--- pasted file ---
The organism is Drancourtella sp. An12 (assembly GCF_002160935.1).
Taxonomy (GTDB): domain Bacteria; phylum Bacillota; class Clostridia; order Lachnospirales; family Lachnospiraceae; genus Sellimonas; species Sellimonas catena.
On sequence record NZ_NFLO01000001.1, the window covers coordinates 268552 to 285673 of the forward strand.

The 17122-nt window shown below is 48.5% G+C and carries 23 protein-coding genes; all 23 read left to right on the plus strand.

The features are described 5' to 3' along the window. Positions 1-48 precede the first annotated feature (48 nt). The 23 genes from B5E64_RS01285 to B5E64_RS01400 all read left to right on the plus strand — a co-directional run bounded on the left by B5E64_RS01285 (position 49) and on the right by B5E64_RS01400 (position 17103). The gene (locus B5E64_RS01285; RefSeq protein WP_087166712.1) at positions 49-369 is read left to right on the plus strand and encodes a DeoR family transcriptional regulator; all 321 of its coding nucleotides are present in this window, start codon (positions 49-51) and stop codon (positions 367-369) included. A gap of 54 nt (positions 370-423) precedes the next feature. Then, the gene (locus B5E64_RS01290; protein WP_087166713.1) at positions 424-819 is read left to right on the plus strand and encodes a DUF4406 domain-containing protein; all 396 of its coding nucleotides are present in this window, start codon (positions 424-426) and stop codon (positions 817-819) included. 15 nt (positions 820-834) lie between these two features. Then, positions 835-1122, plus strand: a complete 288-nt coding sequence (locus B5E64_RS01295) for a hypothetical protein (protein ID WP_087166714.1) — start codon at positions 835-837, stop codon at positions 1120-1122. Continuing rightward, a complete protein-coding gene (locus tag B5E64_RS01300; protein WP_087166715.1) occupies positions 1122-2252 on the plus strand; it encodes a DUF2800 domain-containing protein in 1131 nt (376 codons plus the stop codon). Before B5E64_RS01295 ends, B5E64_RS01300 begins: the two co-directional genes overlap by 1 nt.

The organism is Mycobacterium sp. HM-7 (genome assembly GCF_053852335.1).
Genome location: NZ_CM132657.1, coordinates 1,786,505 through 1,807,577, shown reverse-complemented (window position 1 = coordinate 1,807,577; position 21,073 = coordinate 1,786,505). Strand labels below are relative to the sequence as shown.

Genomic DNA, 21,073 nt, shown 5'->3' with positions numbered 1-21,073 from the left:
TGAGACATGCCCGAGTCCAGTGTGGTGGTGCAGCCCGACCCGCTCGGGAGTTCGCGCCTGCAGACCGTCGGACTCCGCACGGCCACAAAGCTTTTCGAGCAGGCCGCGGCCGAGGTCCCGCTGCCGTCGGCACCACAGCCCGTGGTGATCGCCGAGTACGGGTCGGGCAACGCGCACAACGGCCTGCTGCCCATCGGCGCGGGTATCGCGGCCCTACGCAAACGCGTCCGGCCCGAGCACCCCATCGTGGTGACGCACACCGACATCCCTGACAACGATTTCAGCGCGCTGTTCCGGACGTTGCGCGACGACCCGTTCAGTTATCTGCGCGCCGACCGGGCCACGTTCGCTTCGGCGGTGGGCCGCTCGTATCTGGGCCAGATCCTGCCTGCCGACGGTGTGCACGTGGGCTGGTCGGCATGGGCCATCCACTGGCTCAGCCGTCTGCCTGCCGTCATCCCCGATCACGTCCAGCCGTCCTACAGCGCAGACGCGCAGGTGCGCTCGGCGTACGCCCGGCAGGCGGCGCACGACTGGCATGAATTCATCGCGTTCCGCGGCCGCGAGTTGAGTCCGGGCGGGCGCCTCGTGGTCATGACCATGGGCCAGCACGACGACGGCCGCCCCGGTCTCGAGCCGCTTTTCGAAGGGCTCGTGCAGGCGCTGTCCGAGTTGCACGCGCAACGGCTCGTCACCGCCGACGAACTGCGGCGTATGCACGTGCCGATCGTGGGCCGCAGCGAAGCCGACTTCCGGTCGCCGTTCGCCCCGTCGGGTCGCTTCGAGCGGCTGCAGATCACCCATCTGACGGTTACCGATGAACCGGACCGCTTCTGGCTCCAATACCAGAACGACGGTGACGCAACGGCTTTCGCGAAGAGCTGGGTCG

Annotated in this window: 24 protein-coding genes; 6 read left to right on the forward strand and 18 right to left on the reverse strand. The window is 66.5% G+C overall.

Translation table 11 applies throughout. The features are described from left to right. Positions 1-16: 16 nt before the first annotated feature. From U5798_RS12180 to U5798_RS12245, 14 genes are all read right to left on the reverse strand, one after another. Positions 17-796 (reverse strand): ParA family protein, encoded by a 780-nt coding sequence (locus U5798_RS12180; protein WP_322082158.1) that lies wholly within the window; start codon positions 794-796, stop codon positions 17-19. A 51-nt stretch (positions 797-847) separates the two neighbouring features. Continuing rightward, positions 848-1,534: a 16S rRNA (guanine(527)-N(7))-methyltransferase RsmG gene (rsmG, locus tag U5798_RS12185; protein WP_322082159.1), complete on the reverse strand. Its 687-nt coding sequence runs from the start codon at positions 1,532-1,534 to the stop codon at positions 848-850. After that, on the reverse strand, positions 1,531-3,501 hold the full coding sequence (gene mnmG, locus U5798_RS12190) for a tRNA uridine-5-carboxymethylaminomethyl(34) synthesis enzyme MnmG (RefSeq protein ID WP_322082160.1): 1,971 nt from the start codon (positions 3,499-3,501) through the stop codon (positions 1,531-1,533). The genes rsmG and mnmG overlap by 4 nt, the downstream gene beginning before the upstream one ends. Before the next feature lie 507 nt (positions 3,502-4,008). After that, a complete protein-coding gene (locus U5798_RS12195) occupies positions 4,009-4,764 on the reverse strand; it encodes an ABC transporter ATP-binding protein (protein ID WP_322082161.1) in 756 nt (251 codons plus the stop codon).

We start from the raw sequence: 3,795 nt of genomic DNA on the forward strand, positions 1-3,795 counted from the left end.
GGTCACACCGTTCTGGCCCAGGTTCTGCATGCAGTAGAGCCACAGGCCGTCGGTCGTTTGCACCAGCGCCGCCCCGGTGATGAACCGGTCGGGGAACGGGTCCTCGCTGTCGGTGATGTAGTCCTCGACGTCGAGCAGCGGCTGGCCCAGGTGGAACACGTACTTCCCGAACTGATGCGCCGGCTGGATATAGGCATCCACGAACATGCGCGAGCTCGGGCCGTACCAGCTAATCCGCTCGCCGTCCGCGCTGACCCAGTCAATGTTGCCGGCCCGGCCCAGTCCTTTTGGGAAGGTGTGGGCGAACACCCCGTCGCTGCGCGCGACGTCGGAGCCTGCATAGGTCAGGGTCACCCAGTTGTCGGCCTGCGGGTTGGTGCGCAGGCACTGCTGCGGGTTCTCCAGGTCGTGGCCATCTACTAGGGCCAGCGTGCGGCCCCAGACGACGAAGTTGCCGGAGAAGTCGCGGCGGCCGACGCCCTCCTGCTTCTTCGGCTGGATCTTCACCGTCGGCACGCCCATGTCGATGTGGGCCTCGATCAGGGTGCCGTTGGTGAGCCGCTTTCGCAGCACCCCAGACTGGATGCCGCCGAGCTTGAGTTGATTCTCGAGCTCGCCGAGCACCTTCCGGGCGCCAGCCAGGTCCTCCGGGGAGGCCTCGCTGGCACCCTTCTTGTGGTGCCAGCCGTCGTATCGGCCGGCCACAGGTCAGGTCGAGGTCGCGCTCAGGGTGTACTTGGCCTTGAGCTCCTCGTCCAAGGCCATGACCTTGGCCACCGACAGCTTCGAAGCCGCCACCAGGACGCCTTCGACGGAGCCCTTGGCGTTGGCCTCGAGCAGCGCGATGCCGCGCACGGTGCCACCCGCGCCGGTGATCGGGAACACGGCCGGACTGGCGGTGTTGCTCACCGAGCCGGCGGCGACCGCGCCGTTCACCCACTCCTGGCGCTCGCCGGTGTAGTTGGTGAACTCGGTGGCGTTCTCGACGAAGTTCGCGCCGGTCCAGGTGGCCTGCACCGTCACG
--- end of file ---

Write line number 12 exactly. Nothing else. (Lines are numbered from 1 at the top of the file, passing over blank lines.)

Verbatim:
We start from the raw sequence: 3,795 nt of genomic DNA on the forward strand, positions 1-3,795 counted from the left end.